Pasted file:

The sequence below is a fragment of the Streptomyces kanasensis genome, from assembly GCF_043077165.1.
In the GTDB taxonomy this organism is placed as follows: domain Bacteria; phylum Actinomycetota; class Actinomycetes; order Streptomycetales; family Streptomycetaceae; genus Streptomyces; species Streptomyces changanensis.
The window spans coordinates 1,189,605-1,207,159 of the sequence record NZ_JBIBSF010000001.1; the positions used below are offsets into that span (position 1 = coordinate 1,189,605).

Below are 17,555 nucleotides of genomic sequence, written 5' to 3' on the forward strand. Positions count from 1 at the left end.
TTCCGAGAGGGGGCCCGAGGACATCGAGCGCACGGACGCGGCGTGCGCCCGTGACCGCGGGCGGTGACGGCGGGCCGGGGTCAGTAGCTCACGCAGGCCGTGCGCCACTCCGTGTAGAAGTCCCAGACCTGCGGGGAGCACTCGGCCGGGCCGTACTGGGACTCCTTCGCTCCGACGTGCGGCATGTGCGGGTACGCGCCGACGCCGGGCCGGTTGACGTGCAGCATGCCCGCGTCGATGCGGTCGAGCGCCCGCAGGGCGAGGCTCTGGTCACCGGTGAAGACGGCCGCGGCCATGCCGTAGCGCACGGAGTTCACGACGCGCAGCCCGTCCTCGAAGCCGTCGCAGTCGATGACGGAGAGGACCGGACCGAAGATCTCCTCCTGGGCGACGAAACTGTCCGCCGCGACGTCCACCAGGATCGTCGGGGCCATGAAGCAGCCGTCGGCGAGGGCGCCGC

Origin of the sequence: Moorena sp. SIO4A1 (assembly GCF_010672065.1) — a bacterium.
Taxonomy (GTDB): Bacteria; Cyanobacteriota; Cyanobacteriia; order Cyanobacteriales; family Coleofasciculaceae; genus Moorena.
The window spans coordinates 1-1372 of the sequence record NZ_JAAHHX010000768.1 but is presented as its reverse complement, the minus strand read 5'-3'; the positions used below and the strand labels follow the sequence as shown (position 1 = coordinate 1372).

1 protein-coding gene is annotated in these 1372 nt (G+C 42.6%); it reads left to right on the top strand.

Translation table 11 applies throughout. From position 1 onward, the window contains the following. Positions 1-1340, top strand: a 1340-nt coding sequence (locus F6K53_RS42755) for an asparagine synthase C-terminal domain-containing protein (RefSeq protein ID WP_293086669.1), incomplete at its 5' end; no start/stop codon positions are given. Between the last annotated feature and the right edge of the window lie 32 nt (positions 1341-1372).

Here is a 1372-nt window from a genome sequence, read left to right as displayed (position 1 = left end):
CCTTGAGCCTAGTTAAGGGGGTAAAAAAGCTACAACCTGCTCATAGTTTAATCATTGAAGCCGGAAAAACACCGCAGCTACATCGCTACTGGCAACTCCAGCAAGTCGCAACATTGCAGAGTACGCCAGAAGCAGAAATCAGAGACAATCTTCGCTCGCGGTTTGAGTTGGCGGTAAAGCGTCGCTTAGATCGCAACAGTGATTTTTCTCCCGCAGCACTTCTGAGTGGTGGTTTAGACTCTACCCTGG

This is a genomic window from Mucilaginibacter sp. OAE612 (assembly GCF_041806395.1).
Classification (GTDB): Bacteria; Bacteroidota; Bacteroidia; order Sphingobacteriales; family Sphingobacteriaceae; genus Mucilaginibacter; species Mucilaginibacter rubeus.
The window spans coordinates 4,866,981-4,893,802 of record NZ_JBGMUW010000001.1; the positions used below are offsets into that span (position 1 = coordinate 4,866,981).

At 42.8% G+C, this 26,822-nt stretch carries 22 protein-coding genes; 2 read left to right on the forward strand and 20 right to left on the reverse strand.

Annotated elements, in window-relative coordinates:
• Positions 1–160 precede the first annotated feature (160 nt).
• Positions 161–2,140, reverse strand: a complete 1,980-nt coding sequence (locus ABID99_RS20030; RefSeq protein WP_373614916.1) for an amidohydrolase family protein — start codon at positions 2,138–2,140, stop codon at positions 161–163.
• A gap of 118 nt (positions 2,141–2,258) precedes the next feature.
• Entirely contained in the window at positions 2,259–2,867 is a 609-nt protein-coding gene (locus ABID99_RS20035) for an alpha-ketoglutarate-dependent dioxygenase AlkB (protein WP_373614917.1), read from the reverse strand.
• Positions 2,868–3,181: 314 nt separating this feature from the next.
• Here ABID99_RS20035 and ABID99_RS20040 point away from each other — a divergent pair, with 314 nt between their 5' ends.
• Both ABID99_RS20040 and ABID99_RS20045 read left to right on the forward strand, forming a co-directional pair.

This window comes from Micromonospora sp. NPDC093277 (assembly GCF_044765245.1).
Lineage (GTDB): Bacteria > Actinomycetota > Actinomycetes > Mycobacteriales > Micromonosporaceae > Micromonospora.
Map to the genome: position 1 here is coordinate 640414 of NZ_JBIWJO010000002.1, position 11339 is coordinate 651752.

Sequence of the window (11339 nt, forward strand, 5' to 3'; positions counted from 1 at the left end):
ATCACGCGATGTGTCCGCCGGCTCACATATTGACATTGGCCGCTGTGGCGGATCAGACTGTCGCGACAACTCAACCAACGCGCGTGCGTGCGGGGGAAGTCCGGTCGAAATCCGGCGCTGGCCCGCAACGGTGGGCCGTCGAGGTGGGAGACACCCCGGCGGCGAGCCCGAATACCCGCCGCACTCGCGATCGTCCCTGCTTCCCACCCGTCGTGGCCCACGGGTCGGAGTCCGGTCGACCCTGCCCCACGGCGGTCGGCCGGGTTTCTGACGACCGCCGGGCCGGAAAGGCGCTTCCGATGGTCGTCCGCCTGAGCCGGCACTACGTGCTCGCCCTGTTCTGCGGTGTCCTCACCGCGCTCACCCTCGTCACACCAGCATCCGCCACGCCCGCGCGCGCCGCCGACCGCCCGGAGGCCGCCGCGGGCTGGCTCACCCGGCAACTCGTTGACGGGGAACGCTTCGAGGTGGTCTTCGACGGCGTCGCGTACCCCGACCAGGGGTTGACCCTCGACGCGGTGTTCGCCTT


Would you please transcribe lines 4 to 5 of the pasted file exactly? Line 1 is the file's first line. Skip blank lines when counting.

Below are 17,555 nucleotides of genomic sequence, written 5' to 3' on the forward strand. Positions count from 1 at the left end.
TTCCGAGAGGGGGCCCGAGGACATCGAGCGCACGGACGCGGCGTGCGCCCGTGACCGCGGGCGGTGACGGCGGGCCGGGGTCAGTAGCTCACGCAGGCCGTGCGCCACTCCGTGTAGAAGTCCCAGACCTGCGGGGAGCACTCGGCCGGGCCGTACTGGGACTCCTTCGCTCCGACGTGCGGCATGTGCGGGTACGCGCCGACGCCGGGCCGGTTGACGTGCAGCATGCCCGCGTCGATGCGGTCGAGCGCCCGCAGGGCGAGGCTCTGGTCACCGGTGAAGACGGCCGCGGCCATGCCGTAGCGCACGGAGTTCACGACGCGCAGCCCGTCCTCGAAGCCGTCGCAGTCGATGACGGAGAGGACCGGACCGAAGATCTCCTCCTGGGCGACGAAACTGTCCGCCGCGACGTCCACCAGGATCGTCGGGGCCATGAAGCAGCCGTCGGCGAGGGCGCCGC